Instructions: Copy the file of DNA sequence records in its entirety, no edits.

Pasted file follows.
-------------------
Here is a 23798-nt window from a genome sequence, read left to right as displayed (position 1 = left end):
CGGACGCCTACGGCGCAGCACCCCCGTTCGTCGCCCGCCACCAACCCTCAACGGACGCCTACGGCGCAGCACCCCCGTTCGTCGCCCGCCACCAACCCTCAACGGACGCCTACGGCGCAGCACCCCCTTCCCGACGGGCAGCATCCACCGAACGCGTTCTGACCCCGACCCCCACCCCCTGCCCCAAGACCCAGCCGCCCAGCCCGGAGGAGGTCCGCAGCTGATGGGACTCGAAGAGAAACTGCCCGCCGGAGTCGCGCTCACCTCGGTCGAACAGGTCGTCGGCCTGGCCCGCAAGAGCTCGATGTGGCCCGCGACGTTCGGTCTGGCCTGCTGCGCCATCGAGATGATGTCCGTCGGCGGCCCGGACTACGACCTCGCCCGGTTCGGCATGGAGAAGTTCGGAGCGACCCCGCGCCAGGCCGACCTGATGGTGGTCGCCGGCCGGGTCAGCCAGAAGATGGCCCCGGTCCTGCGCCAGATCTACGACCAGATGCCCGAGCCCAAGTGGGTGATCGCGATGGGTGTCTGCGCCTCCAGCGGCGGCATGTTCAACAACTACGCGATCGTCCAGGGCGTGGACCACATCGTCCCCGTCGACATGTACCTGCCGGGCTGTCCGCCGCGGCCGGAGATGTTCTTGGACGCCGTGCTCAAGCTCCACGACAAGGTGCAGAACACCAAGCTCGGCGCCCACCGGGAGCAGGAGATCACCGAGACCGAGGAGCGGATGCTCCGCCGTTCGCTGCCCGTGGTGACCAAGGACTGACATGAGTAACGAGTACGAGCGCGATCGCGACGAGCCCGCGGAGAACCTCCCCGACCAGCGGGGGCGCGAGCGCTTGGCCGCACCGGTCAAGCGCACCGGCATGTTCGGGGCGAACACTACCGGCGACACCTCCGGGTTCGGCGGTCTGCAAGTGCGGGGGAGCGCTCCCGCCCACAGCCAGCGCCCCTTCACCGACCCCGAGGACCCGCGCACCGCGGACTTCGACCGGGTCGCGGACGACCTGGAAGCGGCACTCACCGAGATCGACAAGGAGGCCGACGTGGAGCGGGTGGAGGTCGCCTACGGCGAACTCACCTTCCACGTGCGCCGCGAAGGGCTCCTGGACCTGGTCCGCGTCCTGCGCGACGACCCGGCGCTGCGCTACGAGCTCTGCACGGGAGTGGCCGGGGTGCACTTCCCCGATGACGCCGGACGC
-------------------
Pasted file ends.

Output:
Here is a 23798-nt window from a genome sequence, read left to right as displayed (position 1 = left end):
CGGACGCCTACGGCGCAGCACCCCCGTTCGTCGCCCGCCACCAACCCTCAACGGACGCCTACGGCGCAGCACCCCCGTTCGTCGCCCGCCACCAACCCTCAACGGACGCCTACGGCGCAGCACCCCCTTCCCGACGGGCAGCATCCACCGAACGCGTTCTGACCCCGACCCCCACCCCCTGCCCCAAGACCCAGCCGCCCAGCCCGGAGGAGGTCCGCAGCTGATGGGACTCGAAGAGAAACTGCCCGCCGGAGTCGCGCTCACCTCGGTCGAACAGGTCGTCGGCCTGGCCCGCAAGAGCTCGATGTGGCCCGCGACGTTCGGTCTGGCCTGCTGCGCCATCGAGATGATGTCCGTCGGCGGCCCGGACTACGACCTCGCCCGGTTCGGCATGGAGAAGTTCGGAGCGACCCCGCGCCAGGCCGACCTGATGGTGGTCGCCGGCCGGGTCAGCCAGAAGATGGCCCCGGTCCTGCGCCAGATCTACGACCAGATGCCCGAGCCCAAGTGGGTGATCGCGATGGGTGTCTGCGCCTCCAGCGGCGGCATGTTCAACAACTACGCGATCGTCCAGGGCGTGGACCACATCGTCCCCGTCGACATGTACCTGCCGGGCTGTCCGCCGCGGCCGGAGATGTTCTTGGACGCCGTGCTCAAGCTCCACGACAAGGTGCAGAACACCAAGCTCGGCGCCCACCGGGAGCAGGAGATCACCGAGACCGAGGAGCGGATGCTCCGCCGTTCGCTGCCCGTGGTGACCAAGGACTGACATGAGTAACGAGTACGAGCGCGATCGCGACGAGCCCGCGGAGAACCTCCCCGACCAGCGGGGGCGCGAGCGCTTGGCCGCACCGGTCAAGCGCACCGGCATGTTCGGGGCGAACACTACCGGCGACACCTCCGGGTTCGGCGGTCTGCAAGTGCGGGGGAGCGCTCCCGCCCACAGCCAGCGCCCCTTCACCGACCCCGAGGACCCGCGCACCGCGGACTTCGACCGGGTCGCGGACGACCTGGAAGCGGCACTCACCGAGATCGACAAGGAGGCCGACGTGGAGCGGGTGGAGGTCGCCTACGGCGAACTCACCTTCCACGTGCGCCGCGAAGGGCTCCTGGACCTGGTCCGCGTCCTGCGCGACGACCCGGCGCTGCGCTACGAGCTCTGCACGGGAGTGGCCGGGGTGCACTTCCCCGATGACGCCGGACGC